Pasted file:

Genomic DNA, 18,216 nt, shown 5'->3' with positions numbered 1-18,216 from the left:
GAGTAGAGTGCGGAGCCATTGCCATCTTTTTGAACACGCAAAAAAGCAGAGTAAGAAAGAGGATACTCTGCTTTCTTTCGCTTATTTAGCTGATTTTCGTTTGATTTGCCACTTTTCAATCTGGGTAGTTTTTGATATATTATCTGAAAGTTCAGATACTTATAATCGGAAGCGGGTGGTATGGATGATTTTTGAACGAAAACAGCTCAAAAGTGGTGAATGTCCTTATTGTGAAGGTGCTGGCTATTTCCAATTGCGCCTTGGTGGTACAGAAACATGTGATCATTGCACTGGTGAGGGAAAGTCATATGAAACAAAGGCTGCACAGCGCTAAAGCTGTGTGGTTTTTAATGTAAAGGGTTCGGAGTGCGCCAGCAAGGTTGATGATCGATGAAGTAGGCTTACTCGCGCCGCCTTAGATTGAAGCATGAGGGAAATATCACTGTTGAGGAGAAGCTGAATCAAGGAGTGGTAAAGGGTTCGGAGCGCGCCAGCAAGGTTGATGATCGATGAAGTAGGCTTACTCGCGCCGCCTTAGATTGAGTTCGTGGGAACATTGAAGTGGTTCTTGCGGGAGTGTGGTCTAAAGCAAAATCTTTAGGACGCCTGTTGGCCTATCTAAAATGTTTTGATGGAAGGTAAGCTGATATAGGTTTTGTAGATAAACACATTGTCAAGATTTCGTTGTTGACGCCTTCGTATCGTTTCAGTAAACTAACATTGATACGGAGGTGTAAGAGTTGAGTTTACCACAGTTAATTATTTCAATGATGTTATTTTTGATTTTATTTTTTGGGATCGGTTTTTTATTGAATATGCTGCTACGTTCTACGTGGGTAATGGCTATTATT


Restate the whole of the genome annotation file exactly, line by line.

Genomic DNA, 18,216 nt, shown 5'->3' with positions numbered 1-18,216 from the left:
GAGTAGAGTGCGGAGCCATTGCCATCTTTTTGAACACGCAAAAAAGCAGAGTAAGAAAGAGGATACTCTGCTTTCTTTCGCTTATTTAGCTGATTTTCGTTTGATTTGCCACTTTTCAATCTGGGTAGTTTTTGATATATTATCTGAAAGTTCAGATACTTATAATCGGAAGCGGGTGGTATGGATGATTTTTGAACGAAAACAGCTCAAAAGTGGTGAATGTCCTTATTGTGAAGGTGCTGGCTATTTCCAATTGCGCCTTGGTGGTACAGAAACATGTGATCATTGCACTGGTGAGGGAAAGTCATATGAAACAAAGGCTGCACAGCGCTAAAGCTGTGTGGTTTTTAATGTAAAGGGTTCGGAGTGCGCCAGCAAGGTTGATGATCGATGAAGTAGGCTTACTCGCGCCGCCTTAGATTGAAGCATGAGGGAAATATCACTGTTGAGGAGAAGCTGAATCAAGGAGTGGTAAAGGGTTCGGAGCGCGCCAGCAAGGTTGATGATCGATGAAGTAGGCTTACTCGCGCCGCCTTAGATTGAGTTCGTGGGAACATTGAAGTGGTTCTTGCGGGAGTGTGGTCTAAAGCAAAATCTTTAGGACGCCTGTTGGCCTATCTAAAATGTTTTGATGGAAGGTAAGCTGATATAGGTTTTGTAGATAAACACATTGTCAAGATTTCGTTGTTGACGCCTTCGTATCGTTTCAGTAAACTAACATTGATACGGAGGTGTAAGAGTTGAGTTTACCACAGTTAATTATTTCAATGATGTTATTTTTGATTTTATTTTTTGGGATCGGTTTTTTATTGAATATGCTGCTACGTTCTACGTGGGTAATGGCTATTATT